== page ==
J Street and the ATFP are norm breakers

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PALM BEACH GARDENS, Florida: In “Transforming America’s Israeli Lobby, Dan Fleshler argues that the American Israel Public Affairs Committee (AIPAC) is not helping Israel’s long-term interests and it is not properly reflecting the progressive sentiments of the American Jewish community. Fleshler explains the complexity of the Jewish lobby in America and urges Congress to listen to all shades of Jewish opinion, not only to AIPAC.

There are signs that challengers to AIPAC in the Jewish American community are gaining political muscle. J Street is a new Washington lobby that seeks to promote the interests of Israel through peace advocacy, opposition to colonial policies and dialogue with adversaries. This young organization held its first national meeting in Washington, DC from October 25-28. Eighteen dovish Jewish agencies and movements, including Americans for Peace Now, participated in this event. The conference had an impressive list of speakers and a thousand participants. A sizable group from the House and Senate attended. A number of Arab Americans were invited as speakers, including Dr. Ziad Asali, the CEO of the American Task Force on Palestine (ATFP).

J Street must have observed with satisfaction that ATFP, a dovish Palestinian American organization, recently convened an outstanding event in DC. On October 16, at the Fourth Annual Gala of ATFP, the national security adviser, General James L. Jones, affirmed President Barack Obama’s commitment to the formation of a Palestinian state and his eagerness to revive the peace process. The General said: “The time has come to re-launch negotiations without preconditions to reach a final-status agreement on two states. Having the national security adviser a keynote speaker at ATFP reflects a new climate of understanding in Arab-American relations.

It is important for Arabs to pay serious attention to political differences within the American Jewish community. It has been said there are certain Jewish lobbies on Capitol Hill that are more effective in the defence of the Palestinian cause than the best of Arab advocacy groups. I am not sure of how valid this observation is, but there is a point to be made of the near-magical ability of the pro-Israel lobby on the Hill, which often manages to integrate American and Israeli interests.

Departing from AIPAC’s hawkish approach, J Street has established a solid network of Jewish soft power in Washington, power that promotes win-win “pro-Israel, pro-Palestinian and pro-American interests. When Israel launched its military offensive against Hamas in Gaza last December, J Street sent a sobering message:

“Neither Israelis nor Palestinians have a monopoly on right or wrong. While there is nothing ‘right’ in raining rockets on Israeli families or dispatching suicide bombers, there is nothing ‘right’ in punishing a million-and-a-half already-suffering Gazans for the actions of the extremists among them, said Daniel Trieman.

Similarly, ATFP is developing its own reconciliatory advocacy on Capitol Hill and gaining access to the White House. Listen to Asali:

“It is up to both peoples to decide whether they will allow themselves to be driven by extremist agendas, or to pursue what is plainly in their national interests. Their past trespasses against each other, both real and imagined, have to give way to the recognition that Israelis and Palestinians clearly now need exactly the same thing: an end of conflict based on two states.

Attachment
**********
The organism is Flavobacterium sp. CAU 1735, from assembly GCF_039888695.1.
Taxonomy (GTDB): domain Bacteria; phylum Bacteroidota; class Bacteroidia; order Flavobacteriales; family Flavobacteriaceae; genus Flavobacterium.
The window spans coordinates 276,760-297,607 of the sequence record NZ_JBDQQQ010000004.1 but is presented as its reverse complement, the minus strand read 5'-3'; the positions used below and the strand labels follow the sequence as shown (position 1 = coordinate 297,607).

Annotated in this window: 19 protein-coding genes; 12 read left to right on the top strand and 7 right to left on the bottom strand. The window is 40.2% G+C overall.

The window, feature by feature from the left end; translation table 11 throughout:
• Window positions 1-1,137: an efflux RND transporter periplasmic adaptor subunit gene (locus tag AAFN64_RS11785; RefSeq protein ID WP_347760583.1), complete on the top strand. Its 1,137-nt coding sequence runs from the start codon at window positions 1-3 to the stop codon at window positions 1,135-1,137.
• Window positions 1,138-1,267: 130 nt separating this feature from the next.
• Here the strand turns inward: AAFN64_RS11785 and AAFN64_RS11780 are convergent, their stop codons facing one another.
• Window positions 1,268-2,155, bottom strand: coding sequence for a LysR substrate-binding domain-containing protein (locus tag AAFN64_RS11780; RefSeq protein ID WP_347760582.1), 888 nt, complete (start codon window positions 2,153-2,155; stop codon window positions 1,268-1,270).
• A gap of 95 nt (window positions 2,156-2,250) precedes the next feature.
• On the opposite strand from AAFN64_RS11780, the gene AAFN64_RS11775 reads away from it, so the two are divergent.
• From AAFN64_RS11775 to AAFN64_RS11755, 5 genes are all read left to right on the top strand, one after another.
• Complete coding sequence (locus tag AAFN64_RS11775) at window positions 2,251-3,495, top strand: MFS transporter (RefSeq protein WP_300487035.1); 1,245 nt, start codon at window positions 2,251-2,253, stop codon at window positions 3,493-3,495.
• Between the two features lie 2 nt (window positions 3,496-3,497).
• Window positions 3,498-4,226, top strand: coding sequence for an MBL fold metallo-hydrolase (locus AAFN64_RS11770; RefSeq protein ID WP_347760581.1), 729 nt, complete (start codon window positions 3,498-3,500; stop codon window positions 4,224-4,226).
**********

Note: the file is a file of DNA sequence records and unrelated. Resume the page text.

Innovative thinking links progressive Palestinians and Jews. Both ATFP and J Street are self-critical and respectful of the adversary. Both are encouraged and influenced by Obama. Both believe in the US ability to be the honest broker of peace.

Moderation is a response to unsustainable realities on both sides of the Arab-Israeli divide. Many Palestinians are desperate because of an enduring occupation, growing Israeli settlements and a painful separation wall. Progressive Palestinians are keen to assure Jews that they are behind security for Israel. When articulated clearly, this Palestinian message resonates well with a large segment of the Jewish community, both in Israel and in America.

J Street is affected by an awakening of the American Jewish community to the consequences of the occupation, a provocative Israeli regime, Palestinian demography, a new American policy and a tarnished image of Tel Aviv. In J Street’s paradigm, Israel’s security requires ending the occupation; there is awareness of the natural capacity of an occupier to do harm to the occupied. A growing segment of the Jewish community recognizes that moderate Jews do have partners among like-minded Palestinians.

The cooperation of J Street with ATFP should be a model for wider Arab and Jewish reconciliation, if peace is ever to materialise. Arab and Jewish Americans are in a unique position to be norm-breakers; they live in a social climate that allows them to recognize the value of partnership across the dividing line. When Arabs and Jews become accustomed to self-criticism they will be on their way to conflict resolution. Both J Street and ATFP have already demonstrated authenticity and audacity, two rare qualities in Middle East politics. Both have a long way to become the mainstream.

Dr. Ghassan Rubeiz ([email protected]) is an Arab American commentator on issues of development, peace and justice. He is the former secretary for the Middle East of the Geneva-based World Council of Churches. This article is distributed by the Common Ground News Service (CGNews) with permission from The Daily Star.

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